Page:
Brendan’s advice to other users:
- identify yourself with your real name and photo, and avoid engaging with anonymous users;
- the 140-character limit can distort tone so consider how a tweet may be perceived;
- you cannot take back a Tweet once it has been posted, so comment on issues you understand; and
- set up alerts on your smartphone to monitor if you are mentioned in tweets.
Tools of the trade
The first thing Mae Connelly does when she wakes up is check Twitter on her iPhone.
It is not an unhealthy obsession with social media, but an important part of the Farmanco grain marketing consultant’s job.
Mae works from home, at the farm she and her husband, Rohan Willcocks, operate in Pingrup, Western Australia. She jokes she has a mini ‘Chicago Board of Trade’ in her home office, with three computer screens, an iPhone and an iPad to keep track of the global grain market.
“I started using Twitter in 2010 to stay on top of what was happening overseas,” Mae says.
It opened the door to grain marketers around the world and has replaced the paid grain marketing wire service Mae previously used.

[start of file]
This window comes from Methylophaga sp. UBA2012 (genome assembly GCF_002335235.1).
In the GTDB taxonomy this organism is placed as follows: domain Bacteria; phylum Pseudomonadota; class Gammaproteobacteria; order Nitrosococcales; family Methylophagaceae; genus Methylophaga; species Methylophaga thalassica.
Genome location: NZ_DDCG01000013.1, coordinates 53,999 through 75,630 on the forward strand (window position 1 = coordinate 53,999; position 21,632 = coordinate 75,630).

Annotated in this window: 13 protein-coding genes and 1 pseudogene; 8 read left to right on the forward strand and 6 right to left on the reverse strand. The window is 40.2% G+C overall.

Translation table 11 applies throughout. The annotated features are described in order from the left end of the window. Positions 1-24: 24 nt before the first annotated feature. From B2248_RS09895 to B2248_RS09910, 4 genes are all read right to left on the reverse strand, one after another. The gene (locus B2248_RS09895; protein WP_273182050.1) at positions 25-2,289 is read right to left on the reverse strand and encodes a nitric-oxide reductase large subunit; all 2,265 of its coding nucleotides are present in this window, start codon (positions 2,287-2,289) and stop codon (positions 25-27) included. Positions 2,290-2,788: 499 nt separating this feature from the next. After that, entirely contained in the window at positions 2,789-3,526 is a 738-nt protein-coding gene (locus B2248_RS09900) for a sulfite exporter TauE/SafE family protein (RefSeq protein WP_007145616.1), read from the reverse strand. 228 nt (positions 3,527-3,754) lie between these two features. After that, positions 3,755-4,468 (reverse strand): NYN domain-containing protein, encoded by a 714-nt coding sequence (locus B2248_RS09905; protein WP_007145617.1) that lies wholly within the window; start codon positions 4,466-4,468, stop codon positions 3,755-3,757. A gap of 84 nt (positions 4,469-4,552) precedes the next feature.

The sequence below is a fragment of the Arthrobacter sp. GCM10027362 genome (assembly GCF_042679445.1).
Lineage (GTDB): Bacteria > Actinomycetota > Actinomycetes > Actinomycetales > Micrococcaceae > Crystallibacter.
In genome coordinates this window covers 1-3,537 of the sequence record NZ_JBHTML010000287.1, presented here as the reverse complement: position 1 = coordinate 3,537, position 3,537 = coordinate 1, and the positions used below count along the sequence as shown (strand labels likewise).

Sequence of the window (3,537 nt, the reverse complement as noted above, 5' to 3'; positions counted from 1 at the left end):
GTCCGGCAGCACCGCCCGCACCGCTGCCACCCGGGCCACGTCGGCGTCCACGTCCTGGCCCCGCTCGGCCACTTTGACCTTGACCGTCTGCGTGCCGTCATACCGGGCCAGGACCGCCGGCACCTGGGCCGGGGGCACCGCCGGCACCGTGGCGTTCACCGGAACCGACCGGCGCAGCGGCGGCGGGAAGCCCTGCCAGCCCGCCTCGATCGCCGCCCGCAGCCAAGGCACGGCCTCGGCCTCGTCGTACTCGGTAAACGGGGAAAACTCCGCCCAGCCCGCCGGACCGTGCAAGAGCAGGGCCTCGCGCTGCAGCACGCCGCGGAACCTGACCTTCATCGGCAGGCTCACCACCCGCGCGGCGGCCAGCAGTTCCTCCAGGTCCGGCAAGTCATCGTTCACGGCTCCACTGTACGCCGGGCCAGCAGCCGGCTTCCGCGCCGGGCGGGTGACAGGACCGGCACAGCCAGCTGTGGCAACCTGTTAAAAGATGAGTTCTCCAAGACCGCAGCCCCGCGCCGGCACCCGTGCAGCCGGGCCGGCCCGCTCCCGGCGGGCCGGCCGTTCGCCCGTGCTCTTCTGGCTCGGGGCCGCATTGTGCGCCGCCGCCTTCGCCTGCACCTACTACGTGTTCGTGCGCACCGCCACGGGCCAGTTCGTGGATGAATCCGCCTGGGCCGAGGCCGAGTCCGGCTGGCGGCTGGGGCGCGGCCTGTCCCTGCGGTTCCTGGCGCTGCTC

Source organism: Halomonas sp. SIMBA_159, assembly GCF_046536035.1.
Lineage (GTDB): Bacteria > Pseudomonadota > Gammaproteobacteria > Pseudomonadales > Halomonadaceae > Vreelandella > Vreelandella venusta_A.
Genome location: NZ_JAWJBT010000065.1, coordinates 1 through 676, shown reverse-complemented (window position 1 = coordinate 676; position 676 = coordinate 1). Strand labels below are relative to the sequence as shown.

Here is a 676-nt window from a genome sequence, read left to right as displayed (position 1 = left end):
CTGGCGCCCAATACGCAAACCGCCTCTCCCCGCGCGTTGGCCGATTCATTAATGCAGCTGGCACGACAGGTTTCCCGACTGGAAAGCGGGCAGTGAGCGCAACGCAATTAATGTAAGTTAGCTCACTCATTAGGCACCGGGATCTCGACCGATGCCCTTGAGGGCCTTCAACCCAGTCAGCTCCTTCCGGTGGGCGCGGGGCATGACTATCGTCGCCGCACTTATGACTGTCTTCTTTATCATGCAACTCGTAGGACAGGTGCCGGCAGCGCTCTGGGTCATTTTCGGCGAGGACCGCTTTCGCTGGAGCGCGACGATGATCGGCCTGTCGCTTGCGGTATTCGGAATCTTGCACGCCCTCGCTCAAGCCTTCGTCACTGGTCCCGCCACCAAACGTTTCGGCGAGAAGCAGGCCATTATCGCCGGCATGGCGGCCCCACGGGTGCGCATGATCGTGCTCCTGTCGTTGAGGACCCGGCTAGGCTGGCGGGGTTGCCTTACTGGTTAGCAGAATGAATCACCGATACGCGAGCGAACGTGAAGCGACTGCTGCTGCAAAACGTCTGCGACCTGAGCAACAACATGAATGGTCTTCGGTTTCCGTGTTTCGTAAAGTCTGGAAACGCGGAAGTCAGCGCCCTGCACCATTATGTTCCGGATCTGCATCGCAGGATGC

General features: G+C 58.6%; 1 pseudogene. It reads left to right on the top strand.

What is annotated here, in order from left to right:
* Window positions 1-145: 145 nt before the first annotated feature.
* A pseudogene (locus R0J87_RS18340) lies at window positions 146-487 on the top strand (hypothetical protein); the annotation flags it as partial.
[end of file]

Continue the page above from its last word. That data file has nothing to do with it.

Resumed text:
“I wish Twitter didn’t fall under the ‘social media’ banner, as it gives the false perception that it is just for socialising,” Mae says. “For me, Twitter is a really important resource for my job. I can access free, instant information from traders in the US or Europe. It’s almost like I am there.”
The Chicago Board of Trade closes at 5.30am WA time during summer, so Mae reaches for her smartphone as soon as she wakes up to read through tweets.
“Traders’ tweets reveal every event during the day, even activities that might not be reflected in the overall trends, so it gives me important detail and insight into the market.”
Mae also uses Twitter to share photos from the farm with urban friends and family, connect with Australian and overseas growers and contribute to the AgChatOZ forum.
“It’s important that growers have a voice in debates about issues which affect our industry,” she says.
“One of the challenges about Twitter – which is also the reason it is effective – is that you are limited to 140 characters per tweet. I am careful when I join Twitter conversations on topics such as GM, mulesing or live export as these are emotional issues and it can be hard to convey strong arguments in a single tweet.”